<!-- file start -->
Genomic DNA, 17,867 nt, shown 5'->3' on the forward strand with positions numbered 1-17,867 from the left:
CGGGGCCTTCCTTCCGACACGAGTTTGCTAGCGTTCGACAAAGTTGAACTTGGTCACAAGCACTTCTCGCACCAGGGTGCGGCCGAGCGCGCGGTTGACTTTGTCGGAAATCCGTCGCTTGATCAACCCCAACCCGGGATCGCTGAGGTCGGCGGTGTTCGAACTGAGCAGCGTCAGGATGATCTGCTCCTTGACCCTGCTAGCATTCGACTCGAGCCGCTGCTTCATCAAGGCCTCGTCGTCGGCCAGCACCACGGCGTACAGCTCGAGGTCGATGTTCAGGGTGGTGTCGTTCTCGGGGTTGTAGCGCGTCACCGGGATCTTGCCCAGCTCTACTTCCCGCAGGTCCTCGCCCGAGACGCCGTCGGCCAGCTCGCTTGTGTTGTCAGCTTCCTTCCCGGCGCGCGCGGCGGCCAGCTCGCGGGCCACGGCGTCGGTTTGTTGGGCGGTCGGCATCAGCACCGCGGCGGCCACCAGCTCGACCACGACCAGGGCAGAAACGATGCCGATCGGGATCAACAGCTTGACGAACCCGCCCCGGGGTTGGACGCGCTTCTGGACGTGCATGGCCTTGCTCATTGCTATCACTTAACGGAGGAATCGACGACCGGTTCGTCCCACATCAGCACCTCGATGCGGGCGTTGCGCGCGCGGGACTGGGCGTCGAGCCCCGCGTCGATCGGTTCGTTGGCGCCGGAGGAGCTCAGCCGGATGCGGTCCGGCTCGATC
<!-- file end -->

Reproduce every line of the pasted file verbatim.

Genomic DNA, 17,867 nt, shown 5'->3' on the forward strand with positions numbered 1-17,867 from the left:
CGGGGCCTTCCTTCCGACACGAGTTTGCTAGCGTTCGACAAAGTTGAACTTGGTCACAAGCACTTCTCGCACCAGGGTGCGGCCGAGCGCGCGGTTGACTTTGTCGGAAATCCGTCGCTTGATCAACCCCAACCCGGGATCGCTGAGGTCGGCGGTGTTCGAACTGAGCAGCGTCAGGATGATCTGCTCCTTGACCCTGCTAGCATTCGACTCGAGCCGCTGCTTCATCAAGGCCTCGTCGTCGGCCAGCACCACGGCGTACAGCTCGAGGTCGATGTTCAGGGTGGTGTCGTTCTCGGGGTTGTAGCGCGTCACCGGGATCTTGCCCAGCTCTACTTCCCGCAGGTCCTCGCCCGAGACGCCGTCGGCCAGCTCGCTTGTGTTGTCAGCTTCCTTCCCGGCGCGCGCGGCGGCCAGCTCGCGGGCCACGGCGTCGGTTTGTTGGGCGGTCGGCATCAGCACCGCGGCGGCCACCAGCTCGACCACGACCAGGGCAGAAACGATGCCGATCGGGATCAACAGCTTGACGAACCCGCCCCGGGGTTGGACGCGCTTCTGGACGTGCATGGCCTTGCTCATTGCTATCACTTAACGGAGGAATCGACGACCGGTTCGTCCCACATCAGCACCTCGATGCGGGCGTTGCGCGCGCGGGACTGGGCGTCGAGCCCCGCGTCGATCGGTTCGTTGGCGCCGGAGGAGCTCAGCCGGATGCGGTCCGGCTCGATC